Kate: Totally. I will die tap dancing for sure. Oh my god. That question of productivity is so loaded, particularly now when you're a writer, this idea of like, "You can always be working," and "What a gift! This time is a gift. You can finally just double down on your work." I'm already a horrific procrastinator and it's almost impossible for me to focus. Being on stage is usually how I write — it's how I write — because it's really difficult for me to just sit down and have ideas come. Like I said, I'm profoundly jealous of and amazed by musicians.

Katie: Honestly, it's the most mutual feeling ever. I just think all musicians feel the same way about comedians. It's just truly... we're all just fascinated and in awe of each other. So, I'm so curious, I don't know anything about your beginning. I don't know anything about how you got to be a stand-up comedian. When I was thinking about this, I was like, "I have to get the story."

Kate: I wish this story were more romantic. It's a classic class clown origin story, but I started doing stand-up when I was 17. I started writing jokes and then I performed stand-up for the first time at my all-girls high school. I killed! Not to brag. Then I started doing open mics in LA with my fake ID.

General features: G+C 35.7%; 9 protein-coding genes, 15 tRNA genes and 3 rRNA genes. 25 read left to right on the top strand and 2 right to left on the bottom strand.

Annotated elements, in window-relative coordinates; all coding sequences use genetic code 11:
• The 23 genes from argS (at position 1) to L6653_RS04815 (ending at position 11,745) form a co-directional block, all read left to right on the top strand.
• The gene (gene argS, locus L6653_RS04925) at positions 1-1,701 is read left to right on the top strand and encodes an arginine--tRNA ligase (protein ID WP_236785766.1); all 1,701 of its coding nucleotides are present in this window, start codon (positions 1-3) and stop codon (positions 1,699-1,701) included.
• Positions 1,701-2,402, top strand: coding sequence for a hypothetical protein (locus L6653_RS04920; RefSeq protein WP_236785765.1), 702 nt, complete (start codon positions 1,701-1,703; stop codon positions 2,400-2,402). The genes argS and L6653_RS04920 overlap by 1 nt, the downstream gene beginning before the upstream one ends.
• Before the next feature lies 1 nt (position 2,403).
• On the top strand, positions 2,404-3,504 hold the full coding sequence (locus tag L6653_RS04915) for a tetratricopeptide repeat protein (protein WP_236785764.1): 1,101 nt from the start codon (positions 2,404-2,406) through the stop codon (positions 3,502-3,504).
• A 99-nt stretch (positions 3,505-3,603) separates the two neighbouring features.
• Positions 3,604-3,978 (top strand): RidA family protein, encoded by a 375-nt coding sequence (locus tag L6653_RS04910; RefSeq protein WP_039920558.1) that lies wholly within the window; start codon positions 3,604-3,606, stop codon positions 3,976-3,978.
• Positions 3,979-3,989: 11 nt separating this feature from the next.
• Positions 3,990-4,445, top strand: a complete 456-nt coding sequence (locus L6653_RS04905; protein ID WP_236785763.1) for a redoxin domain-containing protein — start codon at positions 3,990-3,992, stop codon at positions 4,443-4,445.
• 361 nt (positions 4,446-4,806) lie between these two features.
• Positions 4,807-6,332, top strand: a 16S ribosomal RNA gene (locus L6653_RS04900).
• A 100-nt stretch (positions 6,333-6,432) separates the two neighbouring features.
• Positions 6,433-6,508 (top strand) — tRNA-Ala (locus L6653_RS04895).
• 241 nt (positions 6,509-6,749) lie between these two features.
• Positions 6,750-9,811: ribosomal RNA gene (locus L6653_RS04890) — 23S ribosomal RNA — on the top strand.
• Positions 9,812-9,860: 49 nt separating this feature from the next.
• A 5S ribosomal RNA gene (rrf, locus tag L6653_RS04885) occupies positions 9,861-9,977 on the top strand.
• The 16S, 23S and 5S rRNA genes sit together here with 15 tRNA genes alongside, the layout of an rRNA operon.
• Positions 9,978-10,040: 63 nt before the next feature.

Katie: Are you from LA?

Kate: Yeah, I did the 5:30 at the Laugh Factory on Tuesdays. I think about that now and I'm like, "How did I do that?" It's the most self mutilating... just completely, the darkest, most thankless environment. That's kind of it. I just started performing and then a couple years later, I was in New York and just doing like a million shows and open mics.

Katie: What compelled you to do stand-up, specifically? Was there a person that you loved? It's just such an interesting thing to pick up at 17.

Kate: It's funny because now, with the proliferation of comedy and stand-up, an 18-year-old, is like, "I can be a musician, or a stand-up comedian, or a chef…" It just felt very natural just out of being the class clown, being the funny one. I would go to Amoeba Records — RIP it's now going to be turned into a CVS, so depressing — but I would just go to the comedy section and pull out comedy CDs and DVDs. I watched David Cross' tour doc called Let America Laugh. I just thought it looked so fun. The idea of touring, just going and performing all over. That's what really turned me on. I remember, I watched it, turned it off in my high school bedroom, went to my laptop, just started writing jokes. [Laughs] My jokes were like, about the pope. I was trying to be like a Catskills comedian. My first stand-up — which I do have on DVD — was all one-liners that were weird and absurd. I came out on stage in a kimono and a wheelchair and stood up. I see myself in it, but it's... yeah. When did you start?